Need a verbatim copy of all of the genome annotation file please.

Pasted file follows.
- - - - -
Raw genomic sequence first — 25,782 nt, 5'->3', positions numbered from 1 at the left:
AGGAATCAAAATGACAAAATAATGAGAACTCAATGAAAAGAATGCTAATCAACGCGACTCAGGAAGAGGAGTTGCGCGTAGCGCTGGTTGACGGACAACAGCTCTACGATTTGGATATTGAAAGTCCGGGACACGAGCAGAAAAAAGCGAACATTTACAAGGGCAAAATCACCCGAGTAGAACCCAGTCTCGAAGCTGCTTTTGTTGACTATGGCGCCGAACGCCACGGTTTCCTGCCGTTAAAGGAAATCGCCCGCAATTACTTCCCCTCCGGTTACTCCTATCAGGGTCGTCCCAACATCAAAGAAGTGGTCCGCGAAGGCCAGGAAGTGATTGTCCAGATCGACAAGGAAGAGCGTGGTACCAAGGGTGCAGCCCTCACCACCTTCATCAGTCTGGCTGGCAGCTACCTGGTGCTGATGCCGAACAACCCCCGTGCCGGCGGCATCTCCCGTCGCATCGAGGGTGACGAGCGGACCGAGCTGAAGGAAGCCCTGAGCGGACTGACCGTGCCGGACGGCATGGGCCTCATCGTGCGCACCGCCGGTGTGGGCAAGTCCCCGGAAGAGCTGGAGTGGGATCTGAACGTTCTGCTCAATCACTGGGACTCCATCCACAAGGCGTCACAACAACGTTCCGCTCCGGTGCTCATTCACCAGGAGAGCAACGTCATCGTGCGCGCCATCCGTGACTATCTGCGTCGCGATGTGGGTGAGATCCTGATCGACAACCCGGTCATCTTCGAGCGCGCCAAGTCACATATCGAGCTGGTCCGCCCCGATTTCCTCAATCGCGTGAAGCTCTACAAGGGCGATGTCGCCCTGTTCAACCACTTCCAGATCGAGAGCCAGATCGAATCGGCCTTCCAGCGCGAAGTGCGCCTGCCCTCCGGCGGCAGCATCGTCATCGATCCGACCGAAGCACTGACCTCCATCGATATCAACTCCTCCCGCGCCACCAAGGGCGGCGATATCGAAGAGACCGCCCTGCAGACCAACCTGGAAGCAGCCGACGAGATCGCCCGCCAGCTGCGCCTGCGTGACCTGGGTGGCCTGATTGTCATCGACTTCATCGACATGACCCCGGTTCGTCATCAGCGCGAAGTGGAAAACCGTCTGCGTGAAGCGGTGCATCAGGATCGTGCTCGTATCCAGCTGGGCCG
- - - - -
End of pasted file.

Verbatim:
Raw genomic sequence first — 25,782 nt, 5'->3', positions numbered from 1 at the left:
AGGAATCAAAATGACAAAATAATGAGAACTCAATGAAAAGAATGCTAATCAACGCGACTCAGGAAGAGGAGTTGCGCGTAGCGCTGGTTGACGGACAACAGCTCTACGATTTGGATATTGAAAGTCCGGGACACGAGCAGAAAAAAGCGAACATTTACAAGGGCAAAATCACCCGAGTAGAACCCAGTCTCGAAGCTGCTTTTGTTGACTATGGCGCCGAACGCCACGGTTTCCTGCCGTTAAAGGAAATCGCCCGCAATTACTTCCCCTCCGGTTACTCCTATCAGGGTCGTCCCAACATCAAAGAAGTGGTCCGCGAAGGCCAGGAAGTGATTGTCCAGATCGACAAGGAAGAGCGTGGTACCAAGGGTGCAGCCCTCACCACCTTCATCAGTCTGGCTGGCAGCTACCTGGTGCTGATGCCGAACAACCCCCGTGCCGGCGGCATCTCCCGTCGCATCGAGGGTGACGAGCGGACCGAGCTGAAGGAAGCCCTGAGCGGACTGACCGTGCCGGACGGCATGGGCCTCATCGTGCGCACCGCCGGTGTGGGCAAGTCCCCGGAAGAGCTGGAGTGGGATCTGAACGTTCTGCTCAATCACTGGGACTCCATCCACAAGGCGTCACAACAACGTTCCGCTCCGGTGCTCATTCACCAGGAGAGCAACGTCATCGTGCGCGCCATCCGTGACTATCTGCGTCGCGATGTGGGTGAGATCCTGATCGACAACCCGGTCATCTTCGAGCGCGCCAAGTCACATATCGAGCTGGTCCGCCCCGATTTCCTCAATCGCGTGAAGCTCTACAAGGGCGATGTCGCCCTGTTCAACCACTTCCAGATCGAGAGCCAGATCGAATCGGCCTTCCAGCGCGAAGTGCGCCTGCCCTCCGGCGGCAGCATCGTCATCGATCCGACCGAAGCACTGACCTCCATCGATATCAACTCCTCCCGCGCCACCAAGGGCGGCGATATCGAAGAGACCGCCCTGCAGACCAACCTGGAAGCAGCCGACGAGATCGCCCGCCAGCTGCGCCTGCGTGACCTGGGTGGCCTGATTGTCATCGACTTCATCGACATGACCCCGGTTCGTCATCAGCGCGAAGTGGAAAACCGTCTGCGTGAAGCGGTGCATCAGGATCGTGCTCGTATCCAGCTGGGCCG